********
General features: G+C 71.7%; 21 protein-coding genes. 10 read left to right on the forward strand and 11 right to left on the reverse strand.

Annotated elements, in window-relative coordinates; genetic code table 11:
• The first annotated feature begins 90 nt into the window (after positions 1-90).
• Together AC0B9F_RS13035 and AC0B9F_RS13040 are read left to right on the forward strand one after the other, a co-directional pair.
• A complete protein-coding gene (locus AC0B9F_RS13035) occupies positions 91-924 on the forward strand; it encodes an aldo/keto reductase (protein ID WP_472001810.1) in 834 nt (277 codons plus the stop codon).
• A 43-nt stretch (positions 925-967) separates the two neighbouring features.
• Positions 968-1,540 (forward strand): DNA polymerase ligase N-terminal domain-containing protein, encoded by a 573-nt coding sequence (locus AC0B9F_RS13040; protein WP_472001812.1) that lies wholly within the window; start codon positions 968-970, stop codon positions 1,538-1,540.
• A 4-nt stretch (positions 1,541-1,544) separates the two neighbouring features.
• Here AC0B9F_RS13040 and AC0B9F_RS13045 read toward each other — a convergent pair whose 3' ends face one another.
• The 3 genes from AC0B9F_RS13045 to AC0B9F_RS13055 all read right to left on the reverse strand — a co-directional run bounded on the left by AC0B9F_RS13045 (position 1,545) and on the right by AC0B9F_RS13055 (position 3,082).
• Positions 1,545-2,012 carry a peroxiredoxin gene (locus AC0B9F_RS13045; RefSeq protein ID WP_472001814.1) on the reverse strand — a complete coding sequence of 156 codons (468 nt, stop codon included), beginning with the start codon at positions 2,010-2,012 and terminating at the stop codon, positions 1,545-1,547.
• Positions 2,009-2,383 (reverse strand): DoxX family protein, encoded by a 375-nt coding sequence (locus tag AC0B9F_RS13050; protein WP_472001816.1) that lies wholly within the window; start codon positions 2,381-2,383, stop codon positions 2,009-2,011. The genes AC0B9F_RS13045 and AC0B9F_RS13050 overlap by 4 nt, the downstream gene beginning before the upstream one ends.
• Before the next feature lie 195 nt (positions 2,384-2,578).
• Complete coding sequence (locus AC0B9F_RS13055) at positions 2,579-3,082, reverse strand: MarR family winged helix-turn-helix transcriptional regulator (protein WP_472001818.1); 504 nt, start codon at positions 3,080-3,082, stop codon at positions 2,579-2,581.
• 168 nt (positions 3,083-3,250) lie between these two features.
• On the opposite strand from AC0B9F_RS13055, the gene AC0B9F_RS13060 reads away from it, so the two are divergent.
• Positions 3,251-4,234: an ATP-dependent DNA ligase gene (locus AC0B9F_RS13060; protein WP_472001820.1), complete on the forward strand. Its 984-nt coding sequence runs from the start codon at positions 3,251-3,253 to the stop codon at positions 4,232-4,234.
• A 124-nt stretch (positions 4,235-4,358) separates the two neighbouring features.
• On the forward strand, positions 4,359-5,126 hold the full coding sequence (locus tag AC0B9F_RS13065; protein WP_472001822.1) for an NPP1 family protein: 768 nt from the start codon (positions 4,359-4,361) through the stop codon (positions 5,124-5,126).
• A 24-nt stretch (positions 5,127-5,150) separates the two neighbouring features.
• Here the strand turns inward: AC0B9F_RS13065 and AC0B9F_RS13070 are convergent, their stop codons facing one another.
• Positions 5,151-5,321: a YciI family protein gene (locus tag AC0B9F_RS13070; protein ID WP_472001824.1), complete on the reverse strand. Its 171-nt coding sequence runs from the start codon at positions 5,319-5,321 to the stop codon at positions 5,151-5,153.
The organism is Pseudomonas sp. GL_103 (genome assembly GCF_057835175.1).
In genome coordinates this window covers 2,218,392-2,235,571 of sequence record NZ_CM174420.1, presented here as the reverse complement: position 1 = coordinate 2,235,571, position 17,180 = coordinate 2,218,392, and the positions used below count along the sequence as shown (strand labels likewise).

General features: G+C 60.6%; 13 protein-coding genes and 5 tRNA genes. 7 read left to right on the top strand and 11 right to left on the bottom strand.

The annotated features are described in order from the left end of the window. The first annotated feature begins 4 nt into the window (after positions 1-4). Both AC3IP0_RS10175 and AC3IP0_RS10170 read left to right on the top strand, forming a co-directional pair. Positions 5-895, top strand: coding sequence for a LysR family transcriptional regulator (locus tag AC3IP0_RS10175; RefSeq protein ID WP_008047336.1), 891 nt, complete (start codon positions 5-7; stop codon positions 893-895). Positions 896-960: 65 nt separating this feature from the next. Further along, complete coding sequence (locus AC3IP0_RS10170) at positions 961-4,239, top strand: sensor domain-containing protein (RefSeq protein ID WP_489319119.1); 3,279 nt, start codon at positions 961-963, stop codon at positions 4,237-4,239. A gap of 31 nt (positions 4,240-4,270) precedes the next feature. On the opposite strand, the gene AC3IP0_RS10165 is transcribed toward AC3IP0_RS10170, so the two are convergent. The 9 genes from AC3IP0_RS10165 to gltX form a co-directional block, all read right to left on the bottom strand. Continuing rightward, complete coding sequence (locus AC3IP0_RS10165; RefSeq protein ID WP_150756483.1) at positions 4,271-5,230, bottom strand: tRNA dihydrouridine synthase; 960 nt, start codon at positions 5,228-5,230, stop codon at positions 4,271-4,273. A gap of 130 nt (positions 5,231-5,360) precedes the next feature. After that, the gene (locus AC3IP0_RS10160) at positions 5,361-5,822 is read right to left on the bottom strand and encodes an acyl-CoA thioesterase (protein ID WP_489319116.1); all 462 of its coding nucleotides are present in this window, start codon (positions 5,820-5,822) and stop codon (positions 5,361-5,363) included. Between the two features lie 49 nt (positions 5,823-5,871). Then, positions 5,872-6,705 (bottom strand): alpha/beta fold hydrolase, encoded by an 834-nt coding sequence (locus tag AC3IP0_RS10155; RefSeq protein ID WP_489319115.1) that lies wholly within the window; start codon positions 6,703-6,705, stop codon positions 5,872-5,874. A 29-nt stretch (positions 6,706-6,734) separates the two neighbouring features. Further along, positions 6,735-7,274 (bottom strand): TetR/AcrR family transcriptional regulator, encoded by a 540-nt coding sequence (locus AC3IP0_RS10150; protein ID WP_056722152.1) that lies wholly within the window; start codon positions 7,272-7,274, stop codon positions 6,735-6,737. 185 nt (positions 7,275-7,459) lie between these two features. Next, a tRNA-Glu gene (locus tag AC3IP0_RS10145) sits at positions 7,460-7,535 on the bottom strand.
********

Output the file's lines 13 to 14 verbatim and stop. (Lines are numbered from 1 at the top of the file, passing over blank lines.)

• Before the next feature lie 195 nt (positions 2,384-2,578).
• Complete coding sequence (locus AC0B9F_RS13055) at positions 2,579-3,082, reverse strand: MarR family winged helix-turn-helix transcriptional regulator (protein WP_472001818.1); 504 nt, start codon at positions 3,080-3,082, stop codon at positions 2,579-2,581.